And poor deacon Jones lost his character quite,
Aud judged to do wrong when he nicaut lo do
For half the town aid to their way of thinking.
The whisky he w ished lor his own pious drink
ing.. But fiuaing It water he vented his spleen
On Barney, the landlord, who'd taken him In.
But whatever the facts, the deacon was done.
And his neighbors around rejoiced in the f tin.
THE FORTUNE CARL FODND IK THE ASHES.
ITow artful the wind wa3 that cold
March morningjliidingaway eveiy now
and then pretending to be quite gone,
only to rush out with a fearful howl
at such unexpected momenta that Carl
was nearly blown off his feet each time.
But he struggled bravely forward, bend
inS bis head to the blast, and holding
his briuiless hat on with one hand,
while he carried his battered tin pail
in the other. There was not a gleam
of lire in the wretched room he had
just left, and Tony and Len;, his little
sisters, wrapped in the old piece of car
pet that served them for a blanket,
were almost crying with hunger and
cold. They would have cried outright
if Carl had not kissed them, and said,
' Never mind young uns wait till I
can give you each a genuine lace liauk-
ercher to cry on then you may cry as
much as you please."
Father and mother had died within
a week of each other, when February's
snows were upon the ground, leaving
these poor three children without mon
ey and without friends a bad way for
even grown ups to be left. So Carl,
poor boy, found himself, at tt-n years
of age, the head of a family. Of course
he became a newsboy. Almost all
heads of families ten years old and un
der. become newsboys.
Twenty-fiv cents given him "by an
old woman who sold apples and pea
nuts, and who by the way, was not
much better off than he was himself,
started him in business. But the bust
ness, I am sorry to say, scarcely paid
the rent, leaving him nothing for cloth
ing, food and fire, three very necessary
things, be a home ever so humble.
So every morning, almost as soon as
the day dawned and I can tell you
days dawn very quickly in a room
where the window hasn't a scrap of
shade or curtain before he went down
town for his stock of morning papers,
Carl started out to bring home the fam
ily fuel. This consisted of whatever
sticks and bits of wood he could find
lying about the streets, and whatever
cinders and pieces of coal he could pick
from tbe ash-barrels and boxes.
But alas! very, very often the supply
fell far short of the demand, for the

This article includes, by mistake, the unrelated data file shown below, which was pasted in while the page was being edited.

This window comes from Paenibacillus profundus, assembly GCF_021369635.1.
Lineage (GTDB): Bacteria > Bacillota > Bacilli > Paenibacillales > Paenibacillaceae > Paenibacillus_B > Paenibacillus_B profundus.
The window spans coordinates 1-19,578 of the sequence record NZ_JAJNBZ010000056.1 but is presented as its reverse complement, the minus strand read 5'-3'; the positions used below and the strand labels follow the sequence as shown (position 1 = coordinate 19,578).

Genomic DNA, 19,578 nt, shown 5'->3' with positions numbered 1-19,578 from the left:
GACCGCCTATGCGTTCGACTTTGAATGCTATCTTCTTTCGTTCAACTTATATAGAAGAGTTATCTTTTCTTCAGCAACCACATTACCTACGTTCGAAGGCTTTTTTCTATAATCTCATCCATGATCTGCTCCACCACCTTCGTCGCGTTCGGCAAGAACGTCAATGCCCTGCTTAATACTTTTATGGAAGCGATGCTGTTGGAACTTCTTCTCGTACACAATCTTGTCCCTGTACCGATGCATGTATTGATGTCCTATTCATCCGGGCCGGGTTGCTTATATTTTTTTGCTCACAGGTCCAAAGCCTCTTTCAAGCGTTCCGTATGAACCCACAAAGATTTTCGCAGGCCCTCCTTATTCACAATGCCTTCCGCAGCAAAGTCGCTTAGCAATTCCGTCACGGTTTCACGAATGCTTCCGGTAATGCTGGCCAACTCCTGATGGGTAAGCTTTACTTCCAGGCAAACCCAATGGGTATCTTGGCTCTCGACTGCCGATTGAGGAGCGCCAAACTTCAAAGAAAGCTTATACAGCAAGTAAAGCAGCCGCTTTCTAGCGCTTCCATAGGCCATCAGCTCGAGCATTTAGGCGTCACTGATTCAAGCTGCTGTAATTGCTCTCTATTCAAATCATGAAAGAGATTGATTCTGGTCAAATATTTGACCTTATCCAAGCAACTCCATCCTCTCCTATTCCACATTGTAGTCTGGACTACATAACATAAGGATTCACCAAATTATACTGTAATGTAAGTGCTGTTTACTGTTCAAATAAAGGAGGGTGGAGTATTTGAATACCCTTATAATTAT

winter had been a very severe one, and
everybody had such a number of calls
from all sorts or needy people.tuat they
could give but little to each one.
This particnlar March morning Carl
went alone, wondering as he went when
"the-fortune" was going to "turn up."
For these poor children, shut out from
the dolls, fairy books, and all thing3
that make childhood merry and bright,
osed to while away many an hour talk
ing of "a fortune" which tho brother
had prophesied would one day be found
in the ashes.
"Cricky! how that old wind does hol
ler," said Carl to himself, as 'he toiled
along, "an' it cuts right through me, my
jacket's so thin and torn I'd mend it
myself if I onlv knew how, and some-
body'd lend me a needle and thread.
"Don't I wish I'd find the fortune
"1 dreampt of it last night dreampt
it was a bar of gold, long as my arm,
and precious thick, too."
"Guess 1 11 go to that big bar ! afore
them orfrl high flat houses that's al
ius full of cinders."
"It's lucky for us the big bugs don't
sift their ashes! We wouldn't have no
fire if they did that's what's the mat-
So he made his way to the "big bar'l,"
hoping no one had been thftre before
him, and, leaning over, without look
ing, put his cold red hand into the ash
es, but he drew it out again in a hurry,
for, cold as it was, it had touched some
Hello!" cried Carl, "what's that? It
don't feel 'sactly like the bar of gold,"
and, dropping on his knees, he peeped
in. A dirty, little, shaggy, once white
dog, raised a pair of soft, dark, wistful
eves to his face.
"Why! I'm blessed," said Carl in
great surprise, "if it ain't a dog. Poor
lttle beggar! that was his nose 1 telt,
an' Wrtsn't it cold ?"
"I s'pose he's got in among the ashes
to keep warm; wot pooty eyes he's got,
just like that woman's wot give me a
ten cent stamp for the Tribune the oth
er day, and wouldn't take no change.